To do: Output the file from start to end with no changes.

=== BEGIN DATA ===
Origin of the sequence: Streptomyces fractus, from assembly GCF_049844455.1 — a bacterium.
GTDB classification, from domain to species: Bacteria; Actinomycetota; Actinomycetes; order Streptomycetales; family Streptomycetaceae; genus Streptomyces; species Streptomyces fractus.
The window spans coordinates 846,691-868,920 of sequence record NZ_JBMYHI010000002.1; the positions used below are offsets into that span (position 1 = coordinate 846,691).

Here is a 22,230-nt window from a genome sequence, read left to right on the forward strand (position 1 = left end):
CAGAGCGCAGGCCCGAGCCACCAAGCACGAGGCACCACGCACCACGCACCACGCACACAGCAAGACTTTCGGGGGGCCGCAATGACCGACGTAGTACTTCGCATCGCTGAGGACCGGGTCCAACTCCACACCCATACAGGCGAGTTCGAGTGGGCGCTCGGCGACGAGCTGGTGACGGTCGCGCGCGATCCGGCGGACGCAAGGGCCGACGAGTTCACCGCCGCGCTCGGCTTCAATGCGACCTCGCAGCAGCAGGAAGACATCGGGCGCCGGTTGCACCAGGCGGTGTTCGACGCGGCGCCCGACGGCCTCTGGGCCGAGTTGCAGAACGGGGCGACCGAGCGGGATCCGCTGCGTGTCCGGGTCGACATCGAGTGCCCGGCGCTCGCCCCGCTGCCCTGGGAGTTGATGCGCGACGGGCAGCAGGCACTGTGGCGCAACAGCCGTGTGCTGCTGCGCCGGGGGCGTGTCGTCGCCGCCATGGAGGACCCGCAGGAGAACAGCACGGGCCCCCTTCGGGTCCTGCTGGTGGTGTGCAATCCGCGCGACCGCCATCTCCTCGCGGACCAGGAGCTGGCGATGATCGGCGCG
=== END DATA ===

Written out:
Origin of the sequence: Streptomyces fractus, from assembly GCF_049844455.1 — a bacterium.
GTDB classification, from domain to species: Bacteria; Actinomycetota; Actinomycetes; order Streptomycetales; family Streptomycetaceae; genus Streptomyces; species Streptomyces fractus.
The window spans coordinates 846,691-868,920 of sequence record NZ_JBMYHI010000002.1; the positions used below are offsets into that span (position 1 = coordinate 846,691).

Here is a 22,230-nt window from a genome sequence, read left to right on the forward strand (position 1 = left end):
CAGAGCGCAGGCCCGAGCCACCAAGCACGAGGCACCACGCACCACGCACCACGCACACAGCAAGACTTTCGGGGGGCCGCAATGACCGACGTAGTACTTCGCATCGCTGAGGACCGGGTCCAACTCCACACCCATACAGGCGAGTTCGAGTGGGCGCTCGGCGACGAGCTGGTGACGGTCGCGCGCGATCCGGCGGACGCAAGGGCCGACGAGTTCACCGCCGCGCTCGGCTTCAATGCGACCTCGCAGCAGCAGGAAGACATCGGGCGCCGGTTGCACCAGGCGGTGTTCGACGCGGCGCCCGACGGCCTCTGGGCCGAGTTGCAGAACGGGGCGACCGAGCGGGATCCGCTGCGTGTCCGGGTCGACATCGAGTGCCCGGCGCTCGCCCCGCTGCCCTGGGAGTTGATGCGCGACGGGCAGCAGGCACTGTGGCGCAACAGCCGTGTGCTGCTGCGCCGGGGGCGTGTCGTCGCCGCCATGGAGGACCCGCAGGAGAACAGCACGGGCCCCCTTCGGGTCCTGCTGGTGGTGTGCAATCCGCGCGACCGCCATCTCCTCGCGGACCAGGAGCTGGCGATGATCGGCGCG